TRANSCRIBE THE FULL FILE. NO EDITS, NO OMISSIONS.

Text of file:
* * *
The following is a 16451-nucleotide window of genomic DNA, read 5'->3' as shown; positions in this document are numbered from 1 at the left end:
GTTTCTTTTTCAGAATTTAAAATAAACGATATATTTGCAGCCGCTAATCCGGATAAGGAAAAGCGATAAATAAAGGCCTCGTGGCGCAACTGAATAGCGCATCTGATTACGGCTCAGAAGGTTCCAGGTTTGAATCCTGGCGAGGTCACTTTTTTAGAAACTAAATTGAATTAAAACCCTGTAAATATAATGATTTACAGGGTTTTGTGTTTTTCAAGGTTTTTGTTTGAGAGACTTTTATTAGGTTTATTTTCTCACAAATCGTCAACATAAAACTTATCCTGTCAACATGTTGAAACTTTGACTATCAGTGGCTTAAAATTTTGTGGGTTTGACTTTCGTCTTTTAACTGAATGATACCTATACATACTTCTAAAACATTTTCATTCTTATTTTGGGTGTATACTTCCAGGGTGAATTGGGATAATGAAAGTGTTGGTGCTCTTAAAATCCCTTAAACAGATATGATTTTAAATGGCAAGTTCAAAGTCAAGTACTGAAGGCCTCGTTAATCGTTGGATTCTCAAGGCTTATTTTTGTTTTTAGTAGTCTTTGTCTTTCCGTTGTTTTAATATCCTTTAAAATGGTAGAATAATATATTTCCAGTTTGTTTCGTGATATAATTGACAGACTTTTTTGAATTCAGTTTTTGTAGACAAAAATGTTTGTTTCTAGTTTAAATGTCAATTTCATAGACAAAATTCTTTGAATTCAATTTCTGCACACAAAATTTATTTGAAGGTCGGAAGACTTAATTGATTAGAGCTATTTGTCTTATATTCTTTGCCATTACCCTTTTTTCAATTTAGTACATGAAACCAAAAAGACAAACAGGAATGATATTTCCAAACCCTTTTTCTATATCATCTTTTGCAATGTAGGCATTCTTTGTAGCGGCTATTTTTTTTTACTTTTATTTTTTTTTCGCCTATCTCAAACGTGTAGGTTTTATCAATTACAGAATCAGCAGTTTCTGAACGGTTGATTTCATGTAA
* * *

The following is a 16451-nucleotide window of genomic DNA, read 5'->3' as shown; positions in this document are numbered from 1 at the left end:
GTTTCTTTTTCAGAATTTAAAATAAACGATATATTTGCAGCCGCTAATCCGGATAAGGAAAAGCGATAAATAAAGGCCTCGTGGCGCAACTGAATAGCGCATCTGATTACGGCTCAGAAGGTTCCAGGTTTGAATCCTGGCGAGGTCACTTTTTTAGAAACTAAATTGAATTAAAACCCTGTAAATATAATGATTTACAGGGTTTTGTGTTTTTCAAGGTTTTTGTTTGAGAGACTTTTATTAGGTTTATTTTCTCACAAATCGTCAACATAAAACTTATCCTGTCAACATGTTGAAACTTTGACTATCAGTGGCTTAAAATTTTGTGGGTTTGACTTTCGTCTTTTAACTGAATGATACCTATACATACTTCTAAAACATTTTCATTCTTATTTTGGGTGTATACTTCCAGGGTGAATTGGGATAATGAAAGTGTTGGTGCTCTTAAAATCCCTTAAACAGATATGATTTTAAATGGCAAGTTCAAAGTCAAGTACTGAAGGCCTCGTTAATCGTTGGATTCTCAAGGCTTATTTTTGTTTTTAGTAGTCTTTGTCTTTCCGTTGTTTTAATATCCTTTAAAATGGTAGAATAATATATTTCCAGTTTGTTTCGTGATATAATTGACAGACTTTTTTGAATTCAGTTTTTGTAGACAAAAATGTTTGTTTCTAGTTTAAATGTCAATTTCATAGACAAAATTCTTTGAATTCAATTTCTGCACACAAAATTTATTTGAAGGTCGGAAGACTTAATTGATTAGAGCTATTTGTCTTATATTCTTTGCCATTACCCTTTTTTCAATTTAGTACATGAAACCAAAAAGACAAACAGGAATGATATTTCCAAACCCTTTTTCTATATCATCTTTTGCAATGTAGGCATTCTTTGTAGCGGCTATTTTTTTTTACTTTTATTTTTTTTTCGCCTATCTCAAACGTGTAGGTTTTATCAATTACAGAATCAGCAGTTTCTGAACGGTTGATTTCATGTAA